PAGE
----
Even before stores were forced to shut down to the coronavirus, shopping malls were struggling. In October, the number of vacancies at shopping malls reached an eight-year high, according to commercial real estate data analytics company Reis.
Now, shoppers may be even less enthusiastic about visiting the mall than they were before the coronavirus. According to a survey of 508 U.S. shoppers from retail analytics firm First Insight Inc., shopping malls ranked the lowest in terms of retail formats consumers said they would feel shopping at again after stores re-opened. Just 33% shoppers said that they will feel safe shopping at a mall, while 54% said they feel safe shopping at a grocery store.
No one knows exactly when all retail stores will be open again in the U.S., and when people will resume their normal shopping habits. Nonetheless, malls will still have to make a few key decisions in order to ensure that they survive the coming year. In the near term, malls will have to decide as well how heavy of a hand to play in the stores re-openings, namely whether or not to require stores take certain safety precautions, or coordinate to help tenants offer particular services.
Longer term, they will also have to figure out how to better diversify their mix of tenants — an issue that’s been brewing for years. The coronavirus also likely accelerate malls’ pre-existing plans to rely less on department stores to draw foot traffic, and to instead lure more tenants that shoppers are likelier to visit multiple times a week, like gyms and restaurants.
Making shoppers comfortable
Outdoor mall Nebraska Crossing, which is set to reopen to the public May 1, may help set the blueprint for how other U.S. malls can approach the behemoth task. The owner of Nebraska Crossings told the New York Times that he planned to distribute 100 infrared thermometers and plastic shields to stores to help protect their employees. He also did not charge tenants for April rent in order to put them in better financial shape to re-open.
However, malls need to be prepared for the fact that temperature checks and proper personal protective equipment still won’t put all hesitant shoppers at ease. Greg Petro, CEO of First Insight, noted that shoppers are still visiting places like grocery stores and drug stores out of necessity, even though a large portion of survey respondents still don’t feel comfortable shopping there.
But that also means that likely even some hesitant shoppers will still decide to go to the malls when they re-open, if they feel like the stores at the mall are worth leaving the house for. So the malls that may best emerge are ones that have retail tenants that shoppers deem to be essential places to visit.
A new store mix
The dire financial state of some mall-based retailers may also force malls to diversify their tenant mix away from retailers faster than they anticipated. Only 75% of retail tenants in New York City’s luxury shopping complex Hudson Yards paid their rent on time. And a number of retailers that have become staples of malls like Macy’s, JC Penney, and Gap have released dire filings indicating they may not have enough cash on hand to last the year without making drastic cuts or getting access to more capital.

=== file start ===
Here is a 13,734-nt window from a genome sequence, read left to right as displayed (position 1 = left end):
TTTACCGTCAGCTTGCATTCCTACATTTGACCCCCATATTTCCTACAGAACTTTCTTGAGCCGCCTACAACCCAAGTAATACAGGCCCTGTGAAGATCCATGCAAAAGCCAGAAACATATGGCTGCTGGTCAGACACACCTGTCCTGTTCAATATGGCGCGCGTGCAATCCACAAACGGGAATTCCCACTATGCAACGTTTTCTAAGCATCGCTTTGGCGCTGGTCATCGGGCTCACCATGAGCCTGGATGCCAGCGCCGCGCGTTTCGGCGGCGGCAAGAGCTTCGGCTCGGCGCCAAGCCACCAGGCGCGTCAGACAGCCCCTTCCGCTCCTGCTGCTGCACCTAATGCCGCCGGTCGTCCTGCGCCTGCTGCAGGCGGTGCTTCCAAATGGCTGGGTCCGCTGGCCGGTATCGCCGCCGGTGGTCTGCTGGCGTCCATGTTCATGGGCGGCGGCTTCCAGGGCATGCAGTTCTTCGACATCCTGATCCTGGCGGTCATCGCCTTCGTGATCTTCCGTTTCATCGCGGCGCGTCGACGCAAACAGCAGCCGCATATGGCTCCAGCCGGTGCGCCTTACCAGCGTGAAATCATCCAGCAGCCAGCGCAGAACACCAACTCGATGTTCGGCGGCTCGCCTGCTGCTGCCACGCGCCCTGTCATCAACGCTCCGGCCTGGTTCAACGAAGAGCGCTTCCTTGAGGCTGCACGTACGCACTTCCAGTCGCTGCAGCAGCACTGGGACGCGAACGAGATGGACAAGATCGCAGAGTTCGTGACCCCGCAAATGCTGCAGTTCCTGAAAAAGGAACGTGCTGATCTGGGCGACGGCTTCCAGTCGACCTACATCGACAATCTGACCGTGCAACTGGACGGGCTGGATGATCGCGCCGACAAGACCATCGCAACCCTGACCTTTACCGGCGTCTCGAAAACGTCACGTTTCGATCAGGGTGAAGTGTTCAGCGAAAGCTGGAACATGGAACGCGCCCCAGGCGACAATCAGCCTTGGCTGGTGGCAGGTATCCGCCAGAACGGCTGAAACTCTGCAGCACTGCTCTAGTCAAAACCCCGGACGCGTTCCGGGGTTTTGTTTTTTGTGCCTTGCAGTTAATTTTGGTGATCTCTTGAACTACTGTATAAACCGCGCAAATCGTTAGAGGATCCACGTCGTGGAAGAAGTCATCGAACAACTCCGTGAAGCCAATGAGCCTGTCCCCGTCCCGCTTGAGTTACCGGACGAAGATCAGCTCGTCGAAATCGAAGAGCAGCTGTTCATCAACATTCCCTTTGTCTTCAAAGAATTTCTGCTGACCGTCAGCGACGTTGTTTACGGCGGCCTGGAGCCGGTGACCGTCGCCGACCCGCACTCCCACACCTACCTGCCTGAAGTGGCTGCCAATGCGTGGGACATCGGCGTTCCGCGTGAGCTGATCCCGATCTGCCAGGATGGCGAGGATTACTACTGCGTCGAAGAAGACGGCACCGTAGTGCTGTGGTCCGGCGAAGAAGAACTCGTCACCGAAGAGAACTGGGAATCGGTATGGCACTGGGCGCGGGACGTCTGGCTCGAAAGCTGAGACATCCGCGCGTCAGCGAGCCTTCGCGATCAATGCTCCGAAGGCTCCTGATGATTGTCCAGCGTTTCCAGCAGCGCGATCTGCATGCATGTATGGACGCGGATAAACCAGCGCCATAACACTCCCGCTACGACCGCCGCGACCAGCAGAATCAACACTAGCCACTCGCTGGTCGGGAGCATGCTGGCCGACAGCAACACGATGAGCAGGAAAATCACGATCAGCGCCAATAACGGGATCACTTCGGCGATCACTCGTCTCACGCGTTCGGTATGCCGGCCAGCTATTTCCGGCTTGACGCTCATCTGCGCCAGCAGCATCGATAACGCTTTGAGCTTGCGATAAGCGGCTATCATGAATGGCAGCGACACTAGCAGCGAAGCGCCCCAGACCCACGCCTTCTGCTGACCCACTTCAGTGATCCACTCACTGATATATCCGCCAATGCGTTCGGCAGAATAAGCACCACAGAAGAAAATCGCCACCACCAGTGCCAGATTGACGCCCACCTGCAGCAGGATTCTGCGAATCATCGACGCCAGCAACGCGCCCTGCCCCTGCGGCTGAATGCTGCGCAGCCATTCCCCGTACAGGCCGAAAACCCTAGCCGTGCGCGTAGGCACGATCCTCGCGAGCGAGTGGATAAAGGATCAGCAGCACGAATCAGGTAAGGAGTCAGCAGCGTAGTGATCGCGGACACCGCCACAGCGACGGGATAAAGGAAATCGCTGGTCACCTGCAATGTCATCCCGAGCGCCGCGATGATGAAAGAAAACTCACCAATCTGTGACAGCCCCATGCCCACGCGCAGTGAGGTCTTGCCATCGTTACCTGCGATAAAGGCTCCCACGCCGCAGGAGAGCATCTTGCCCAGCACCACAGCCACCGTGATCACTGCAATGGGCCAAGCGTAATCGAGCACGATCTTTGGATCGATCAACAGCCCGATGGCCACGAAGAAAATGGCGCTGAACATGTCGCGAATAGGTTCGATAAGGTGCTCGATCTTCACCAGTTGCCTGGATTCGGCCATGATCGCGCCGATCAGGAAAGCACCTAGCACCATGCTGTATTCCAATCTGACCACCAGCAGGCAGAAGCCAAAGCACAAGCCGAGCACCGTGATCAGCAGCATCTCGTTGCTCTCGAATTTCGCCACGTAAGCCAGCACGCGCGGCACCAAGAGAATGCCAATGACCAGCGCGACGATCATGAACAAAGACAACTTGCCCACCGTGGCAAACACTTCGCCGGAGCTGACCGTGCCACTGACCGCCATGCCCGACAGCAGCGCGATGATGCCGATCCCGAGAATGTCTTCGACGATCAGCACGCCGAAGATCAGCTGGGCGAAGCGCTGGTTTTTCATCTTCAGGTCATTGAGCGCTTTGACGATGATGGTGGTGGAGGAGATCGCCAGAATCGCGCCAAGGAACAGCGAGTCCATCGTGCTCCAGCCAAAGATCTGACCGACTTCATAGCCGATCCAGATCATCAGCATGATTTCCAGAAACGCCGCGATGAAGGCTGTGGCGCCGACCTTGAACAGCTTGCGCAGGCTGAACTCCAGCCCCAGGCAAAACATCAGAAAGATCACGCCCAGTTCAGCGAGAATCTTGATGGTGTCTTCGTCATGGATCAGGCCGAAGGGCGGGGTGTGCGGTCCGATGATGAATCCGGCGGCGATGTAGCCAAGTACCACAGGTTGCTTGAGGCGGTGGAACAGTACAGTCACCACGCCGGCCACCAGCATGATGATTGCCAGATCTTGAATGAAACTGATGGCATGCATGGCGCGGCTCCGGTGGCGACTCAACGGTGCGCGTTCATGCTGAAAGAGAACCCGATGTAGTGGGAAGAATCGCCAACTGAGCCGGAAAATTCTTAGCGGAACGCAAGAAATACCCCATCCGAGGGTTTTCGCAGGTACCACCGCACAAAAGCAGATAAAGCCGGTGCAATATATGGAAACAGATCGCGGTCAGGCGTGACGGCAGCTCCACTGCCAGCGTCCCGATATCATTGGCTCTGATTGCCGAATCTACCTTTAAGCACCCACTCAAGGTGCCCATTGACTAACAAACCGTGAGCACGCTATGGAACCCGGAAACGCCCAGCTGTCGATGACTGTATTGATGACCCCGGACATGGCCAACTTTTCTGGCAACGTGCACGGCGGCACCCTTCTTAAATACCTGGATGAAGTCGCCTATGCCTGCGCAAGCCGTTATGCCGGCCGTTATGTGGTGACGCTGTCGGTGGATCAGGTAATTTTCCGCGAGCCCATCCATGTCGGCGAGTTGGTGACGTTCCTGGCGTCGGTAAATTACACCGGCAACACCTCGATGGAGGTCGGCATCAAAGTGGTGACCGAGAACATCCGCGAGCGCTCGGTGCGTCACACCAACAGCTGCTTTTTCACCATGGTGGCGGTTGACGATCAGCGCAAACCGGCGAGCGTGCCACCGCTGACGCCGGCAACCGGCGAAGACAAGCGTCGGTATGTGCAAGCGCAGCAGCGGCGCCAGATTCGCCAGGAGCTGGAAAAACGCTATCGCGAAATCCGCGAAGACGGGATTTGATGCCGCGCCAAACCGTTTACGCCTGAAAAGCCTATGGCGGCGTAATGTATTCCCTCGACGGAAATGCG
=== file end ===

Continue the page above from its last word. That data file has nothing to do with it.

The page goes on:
One mall that’s already indicated that the coronavirus will impact its future plans is American Dream, the New Jersey shopping complex whose opening was plagued by years of delays, was supposed initially set to open its water park, restaurants and retail stores on March 19. That opening has now been delayed indefinitely. Earlier this month, developer Triple Five Group told CNBC that when it opens, American Dream will be a mix of 70% entertainment-related tenants and, 30% retail. American Dream Co-CEO Don Ghermezian told CNBC that the complex believes there will be more pent-up demand for those entertainment experiences once the stay at home orders are lifted. Initially, the mall was set to be 55% entertainment and 45% retail.
Bryan Gildenberg, senior vice president of commerce at the Omnicom Retail Group, said that the coronavirus could also accelerate the trend of shopping malls dedicating more space to virtual reality or gaming experiences. “I think you will see concepts pop up that combine gathering and social distancing in innovative ways,” Gildenberg said.
But beyond just bringing in new tenants, Chris Walton, co-CEO of retail co-working space Third Haus and a former vice president at Target argues that now is the time for malls to think about how they can get tenants to cooperate with one another to create a better shopping experience and provide unique services when they re-open. Some examples include coordinating on marketing efforts and employee training, creating one unified space in the mall for curbside pick-up and return for multiple retailers so customers who want to get in and out more quickly can do so, and perhaps creating a unified point of sale system for tenants that offers contactless payments.
“Malls for the most part have struggled with the why — why is the mall still a shopping experience that people need?” Walton said. “The mall is overseeing the whole space, and it is their job to pull this all together; they can decide how aggressive they want to be.” He went on, “I still think they have a lot of leverage to try to make something really unique, and quite honestly better than what’s been there before.”